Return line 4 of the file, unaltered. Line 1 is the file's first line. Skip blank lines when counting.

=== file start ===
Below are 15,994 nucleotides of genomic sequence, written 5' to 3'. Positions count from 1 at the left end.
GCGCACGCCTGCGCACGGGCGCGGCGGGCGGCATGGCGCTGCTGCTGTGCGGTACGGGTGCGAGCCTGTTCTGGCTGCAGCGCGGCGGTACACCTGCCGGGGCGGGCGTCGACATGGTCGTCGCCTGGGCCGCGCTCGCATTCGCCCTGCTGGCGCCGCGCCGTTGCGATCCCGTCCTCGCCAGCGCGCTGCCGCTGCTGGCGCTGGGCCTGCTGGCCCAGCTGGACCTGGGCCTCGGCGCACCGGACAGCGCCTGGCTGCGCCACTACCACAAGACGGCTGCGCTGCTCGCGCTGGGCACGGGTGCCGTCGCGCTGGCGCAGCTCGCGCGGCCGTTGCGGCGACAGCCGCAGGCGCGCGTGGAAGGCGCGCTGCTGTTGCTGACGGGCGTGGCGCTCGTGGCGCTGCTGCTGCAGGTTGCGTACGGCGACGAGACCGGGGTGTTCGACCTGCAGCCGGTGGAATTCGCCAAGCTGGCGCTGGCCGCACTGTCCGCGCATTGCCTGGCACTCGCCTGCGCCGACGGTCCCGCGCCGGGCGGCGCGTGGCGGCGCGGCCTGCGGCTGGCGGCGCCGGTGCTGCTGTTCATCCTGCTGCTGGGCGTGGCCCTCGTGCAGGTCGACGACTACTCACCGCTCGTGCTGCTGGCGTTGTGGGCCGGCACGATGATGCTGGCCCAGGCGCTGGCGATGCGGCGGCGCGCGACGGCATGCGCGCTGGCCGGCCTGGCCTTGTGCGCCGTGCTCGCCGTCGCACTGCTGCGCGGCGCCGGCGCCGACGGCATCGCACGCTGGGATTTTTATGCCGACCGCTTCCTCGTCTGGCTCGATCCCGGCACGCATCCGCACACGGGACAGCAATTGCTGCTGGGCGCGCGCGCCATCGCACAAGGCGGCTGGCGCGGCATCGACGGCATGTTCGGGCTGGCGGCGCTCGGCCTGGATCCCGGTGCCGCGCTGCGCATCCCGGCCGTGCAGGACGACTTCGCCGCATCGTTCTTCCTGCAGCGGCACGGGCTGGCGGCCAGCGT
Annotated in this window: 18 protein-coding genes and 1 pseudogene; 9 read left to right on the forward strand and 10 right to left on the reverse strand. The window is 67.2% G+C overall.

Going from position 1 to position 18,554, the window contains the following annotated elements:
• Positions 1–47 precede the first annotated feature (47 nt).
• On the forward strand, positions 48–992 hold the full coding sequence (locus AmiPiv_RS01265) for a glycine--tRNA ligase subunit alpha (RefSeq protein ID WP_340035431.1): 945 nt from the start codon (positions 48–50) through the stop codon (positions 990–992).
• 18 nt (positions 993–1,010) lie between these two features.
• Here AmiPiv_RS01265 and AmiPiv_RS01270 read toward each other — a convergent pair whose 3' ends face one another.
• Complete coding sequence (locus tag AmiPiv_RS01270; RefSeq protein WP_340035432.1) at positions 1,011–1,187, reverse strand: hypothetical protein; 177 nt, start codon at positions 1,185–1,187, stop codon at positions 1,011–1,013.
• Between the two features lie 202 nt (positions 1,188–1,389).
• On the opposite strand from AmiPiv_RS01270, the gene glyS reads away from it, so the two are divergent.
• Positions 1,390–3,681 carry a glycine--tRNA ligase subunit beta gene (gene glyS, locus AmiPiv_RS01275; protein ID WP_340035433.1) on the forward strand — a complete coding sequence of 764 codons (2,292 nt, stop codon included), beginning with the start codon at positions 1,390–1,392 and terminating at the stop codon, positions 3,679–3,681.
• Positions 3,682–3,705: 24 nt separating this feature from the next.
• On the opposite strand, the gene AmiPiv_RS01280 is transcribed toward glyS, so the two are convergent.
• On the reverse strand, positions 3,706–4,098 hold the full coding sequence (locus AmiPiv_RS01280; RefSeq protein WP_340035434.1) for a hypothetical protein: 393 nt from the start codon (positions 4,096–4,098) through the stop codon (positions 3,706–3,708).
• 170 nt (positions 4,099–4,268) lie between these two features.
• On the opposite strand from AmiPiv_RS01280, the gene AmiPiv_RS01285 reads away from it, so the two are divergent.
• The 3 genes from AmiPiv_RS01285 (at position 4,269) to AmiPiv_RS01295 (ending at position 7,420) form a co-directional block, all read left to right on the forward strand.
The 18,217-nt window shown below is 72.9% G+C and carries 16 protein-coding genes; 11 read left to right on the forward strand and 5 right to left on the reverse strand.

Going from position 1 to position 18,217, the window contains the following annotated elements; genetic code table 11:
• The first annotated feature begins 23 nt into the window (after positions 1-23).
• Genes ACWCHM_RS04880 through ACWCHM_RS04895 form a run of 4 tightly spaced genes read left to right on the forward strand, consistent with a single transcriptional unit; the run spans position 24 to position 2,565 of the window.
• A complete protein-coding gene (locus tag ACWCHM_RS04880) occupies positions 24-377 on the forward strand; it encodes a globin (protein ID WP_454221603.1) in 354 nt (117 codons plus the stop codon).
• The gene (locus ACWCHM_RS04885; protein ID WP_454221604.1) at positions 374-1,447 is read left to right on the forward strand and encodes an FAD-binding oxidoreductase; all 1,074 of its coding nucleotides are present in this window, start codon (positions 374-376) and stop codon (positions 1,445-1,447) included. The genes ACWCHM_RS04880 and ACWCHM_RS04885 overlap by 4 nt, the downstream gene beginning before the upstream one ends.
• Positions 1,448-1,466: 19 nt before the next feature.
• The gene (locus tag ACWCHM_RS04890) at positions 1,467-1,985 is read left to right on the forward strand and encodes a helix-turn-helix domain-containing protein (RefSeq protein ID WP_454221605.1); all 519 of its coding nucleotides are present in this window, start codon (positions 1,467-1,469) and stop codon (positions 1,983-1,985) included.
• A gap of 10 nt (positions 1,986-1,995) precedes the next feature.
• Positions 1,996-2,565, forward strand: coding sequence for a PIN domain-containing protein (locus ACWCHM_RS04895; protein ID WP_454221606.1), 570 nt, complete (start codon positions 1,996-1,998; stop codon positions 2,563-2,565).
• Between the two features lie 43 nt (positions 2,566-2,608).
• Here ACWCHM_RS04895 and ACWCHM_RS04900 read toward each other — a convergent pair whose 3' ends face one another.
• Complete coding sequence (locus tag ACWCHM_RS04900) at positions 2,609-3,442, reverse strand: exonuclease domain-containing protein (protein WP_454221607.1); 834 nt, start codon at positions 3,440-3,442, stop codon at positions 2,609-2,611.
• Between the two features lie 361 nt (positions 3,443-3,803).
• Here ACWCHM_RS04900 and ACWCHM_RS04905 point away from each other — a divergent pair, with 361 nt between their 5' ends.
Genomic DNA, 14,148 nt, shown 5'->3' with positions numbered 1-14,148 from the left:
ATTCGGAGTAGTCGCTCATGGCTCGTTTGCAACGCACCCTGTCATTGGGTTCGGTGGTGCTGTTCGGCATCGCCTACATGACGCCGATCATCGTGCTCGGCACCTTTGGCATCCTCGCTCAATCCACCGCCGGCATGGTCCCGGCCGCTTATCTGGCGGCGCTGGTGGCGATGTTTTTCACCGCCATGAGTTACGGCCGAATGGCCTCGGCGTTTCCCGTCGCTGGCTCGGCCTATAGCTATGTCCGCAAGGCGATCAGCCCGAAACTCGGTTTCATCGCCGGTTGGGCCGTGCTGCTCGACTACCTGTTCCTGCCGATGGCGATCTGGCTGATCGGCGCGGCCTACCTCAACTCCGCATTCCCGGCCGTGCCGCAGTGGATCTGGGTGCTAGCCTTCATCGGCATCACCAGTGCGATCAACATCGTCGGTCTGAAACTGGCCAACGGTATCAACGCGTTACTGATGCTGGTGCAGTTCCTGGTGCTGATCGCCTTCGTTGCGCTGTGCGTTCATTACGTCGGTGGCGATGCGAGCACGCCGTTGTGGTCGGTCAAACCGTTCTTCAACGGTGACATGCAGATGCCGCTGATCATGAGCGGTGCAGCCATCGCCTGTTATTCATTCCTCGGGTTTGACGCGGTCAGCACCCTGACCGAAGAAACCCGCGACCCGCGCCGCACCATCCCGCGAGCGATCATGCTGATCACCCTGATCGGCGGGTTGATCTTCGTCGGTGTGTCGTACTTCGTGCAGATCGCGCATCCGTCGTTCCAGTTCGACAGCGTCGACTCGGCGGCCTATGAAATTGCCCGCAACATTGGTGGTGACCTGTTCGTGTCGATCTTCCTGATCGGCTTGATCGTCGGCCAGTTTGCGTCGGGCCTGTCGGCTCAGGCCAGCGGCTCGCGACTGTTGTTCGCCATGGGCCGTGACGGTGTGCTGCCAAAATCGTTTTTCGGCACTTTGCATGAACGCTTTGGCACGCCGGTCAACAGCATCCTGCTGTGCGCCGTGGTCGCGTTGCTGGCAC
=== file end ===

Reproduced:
Going from position 1 to position 18,554, the window contains the following annotated elements: